In school, we all learned about Brutus’ assassination of Julius Caesar. For me, it was a compelling story, further enhanced by the reading of Shakespeare’s play which told of the events of the Ides of March. However, my deeper fascination with it came when I began collecting ancient coins, learning that, fortunately for historians and collectors alike, Brutus minted a coin commemorating this turning point in Western history.
It’s hard to argue with the #1 ranking given to it by a consortium of collectors and dealers in the “100 Greatest Ancient Coins” book published by Harlan Berk. The trouble with this type is that it’s very hard to find in good condition and regardless of the condition, its popularity drives up the price.
I am extremely fortunate to have been able to acquire a solid-silver example of this historic type. It’s graded nearly EF and considerably better in hand and in my photos than...
Sorry for the tabloidish subject line, it's really just one normal dog with one head, and another with three. Heh.
I'm thinking of starting a small collection of ancient coins with dogs on them, and while I know there are quite a number of types out there, I'm really hankering after those beautiful Segesta issues, which unfortunately tend to be on the scarce side.
Until I manage to get myself one of those, these two puppies will have to do. And just so I can have some pretensions about becoming a dog-coin whisperer, I've decided to give them names too (the coins, not the dogs).
I'm calling this first one Mr. Huntington, which I know is a little snooty, but he is... *cough* pedigreed afterall .
I have been collecting coins for as long as I can remember. The first coins that I purchased were from the US Mint and included the 1986 proof set, 1986 proof ASE and the 1986 Statue of Liberty Proof set. Up until this year, I only collected coins that were “Made in the USA” and thanks to a fellow CT member who shall go unnamed (SPOCK), I now started collecting foreign coins. The purpose of this collage was to share with you three of my favorite designs joined together.
I have always been fascinated with British coinage. Some of my very first coins were British Pennies that my grandmother gave me when I was just a child. These coins were marvelous; worn and faded and dated from the late 1800’s, thoughts of who held these coins and where they had been preoccupied my mind. So here I am, nearly 30 years later, deciding on what foreign coins I should collect and figure what better way to start that collection...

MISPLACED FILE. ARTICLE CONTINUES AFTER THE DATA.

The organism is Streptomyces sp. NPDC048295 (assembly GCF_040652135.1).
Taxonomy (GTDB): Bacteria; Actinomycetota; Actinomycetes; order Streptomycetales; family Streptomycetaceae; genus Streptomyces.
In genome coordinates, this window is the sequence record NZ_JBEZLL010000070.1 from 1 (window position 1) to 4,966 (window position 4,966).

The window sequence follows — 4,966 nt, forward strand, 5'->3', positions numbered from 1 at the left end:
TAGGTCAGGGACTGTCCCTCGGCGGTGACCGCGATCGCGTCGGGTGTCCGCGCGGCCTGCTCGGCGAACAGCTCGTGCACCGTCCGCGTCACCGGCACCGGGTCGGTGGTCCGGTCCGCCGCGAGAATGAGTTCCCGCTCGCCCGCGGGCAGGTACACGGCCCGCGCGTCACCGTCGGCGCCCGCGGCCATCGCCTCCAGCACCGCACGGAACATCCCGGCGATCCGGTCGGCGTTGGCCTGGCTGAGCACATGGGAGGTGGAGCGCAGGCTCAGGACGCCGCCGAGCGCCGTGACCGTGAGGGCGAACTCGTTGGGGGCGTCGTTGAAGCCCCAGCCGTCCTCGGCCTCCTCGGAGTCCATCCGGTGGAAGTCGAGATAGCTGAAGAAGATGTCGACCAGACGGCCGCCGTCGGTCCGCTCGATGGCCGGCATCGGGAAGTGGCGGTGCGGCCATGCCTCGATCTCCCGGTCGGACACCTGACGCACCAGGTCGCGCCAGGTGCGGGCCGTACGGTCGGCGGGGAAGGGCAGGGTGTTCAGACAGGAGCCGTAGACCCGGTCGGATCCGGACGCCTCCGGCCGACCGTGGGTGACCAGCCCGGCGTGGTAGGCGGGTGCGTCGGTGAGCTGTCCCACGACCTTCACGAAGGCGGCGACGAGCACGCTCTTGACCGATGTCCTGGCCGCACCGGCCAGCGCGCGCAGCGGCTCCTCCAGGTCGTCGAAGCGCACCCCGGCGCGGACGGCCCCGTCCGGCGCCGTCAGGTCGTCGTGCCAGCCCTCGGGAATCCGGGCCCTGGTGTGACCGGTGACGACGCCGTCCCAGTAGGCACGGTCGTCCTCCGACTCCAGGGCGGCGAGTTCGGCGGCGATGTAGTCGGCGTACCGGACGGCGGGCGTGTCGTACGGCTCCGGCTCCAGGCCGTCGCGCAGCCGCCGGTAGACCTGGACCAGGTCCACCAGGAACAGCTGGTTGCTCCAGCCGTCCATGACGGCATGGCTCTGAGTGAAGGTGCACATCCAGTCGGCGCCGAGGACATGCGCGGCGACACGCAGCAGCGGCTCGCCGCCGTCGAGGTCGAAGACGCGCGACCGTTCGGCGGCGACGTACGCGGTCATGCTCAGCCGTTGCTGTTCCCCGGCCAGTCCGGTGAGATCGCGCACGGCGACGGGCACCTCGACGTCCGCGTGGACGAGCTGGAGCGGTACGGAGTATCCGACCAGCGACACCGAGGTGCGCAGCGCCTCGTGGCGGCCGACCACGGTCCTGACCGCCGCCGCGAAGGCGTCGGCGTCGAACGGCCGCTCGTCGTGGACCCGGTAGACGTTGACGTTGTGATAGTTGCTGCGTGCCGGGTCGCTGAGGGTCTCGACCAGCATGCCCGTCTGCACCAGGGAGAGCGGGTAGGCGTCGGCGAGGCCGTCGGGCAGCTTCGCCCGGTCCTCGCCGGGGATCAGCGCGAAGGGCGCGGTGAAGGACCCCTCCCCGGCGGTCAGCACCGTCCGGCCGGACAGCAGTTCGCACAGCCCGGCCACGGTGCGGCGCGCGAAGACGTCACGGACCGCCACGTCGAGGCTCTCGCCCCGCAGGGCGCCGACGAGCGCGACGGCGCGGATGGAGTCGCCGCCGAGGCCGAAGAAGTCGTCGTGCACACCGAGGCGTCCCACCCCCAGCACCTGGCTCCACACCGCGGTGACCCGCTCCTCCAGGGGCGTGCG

KM 635 Belgium Insurrection (Provincial) Coinage 10 Sols Silver Coin Depicting Lion on Obverse / Clasped Hands and Eleven Arrows on Reverse
Verenigde Belgische Staten - États-Belgiques-Unis - United States of Belgium / Insurrection Coinage / Belgium, Revolt against Joseph II (HRE) / designed by Theodore Van Berckel, engraver at the Brussels Mint.
Mintmark for Brussels Mint
Obv.Brabant lion standing right, MON NOV ARG PROV FOED BELG
(Currency New Money Provincial Federated Belgium.)
Rev.Two hands shaking, arrows behind, IN VNIONE SALVS
(in union for health/strength/salvation.)
The bundle of 11 arrows representing 11 provinces: East Flanders, West Flanders, Brabant, Hainault, Tournai, Namur, Luxembourg, Liège, Limburg, Antwerp...
Pictured is a 1900 Morgan silver dollar. It was minted in New Orleans which is indicated by the small O above the D and O in the word dollar on the reverse of the coin.
Morgan dollars were designed by George T. Morgan. They were minted from 1878-1904 and again for one year in 1921. They were produced in Philadelphia, New Orleans, Denver, Carson City and San Francisco. The composition is .900 silver .100 copper. Its diameter is 38.1 millimeters. Its weight is 26.73 grams.
The New Orleans mint was one of three southern mints to begin producing coins in the 1830’s. It began minting coins in 1838. In 1861 Louisiana seceded from the union and state authorities seized the mint. The state transferred ownership to the confederates. For a short time it was used to make coins for the Confederacy. The U.S. army retook New Orleans in 1862 and the mint served as headquarters in New Orleans for Union troops. It was the only one of the three southern mints to produce coins after the Civil...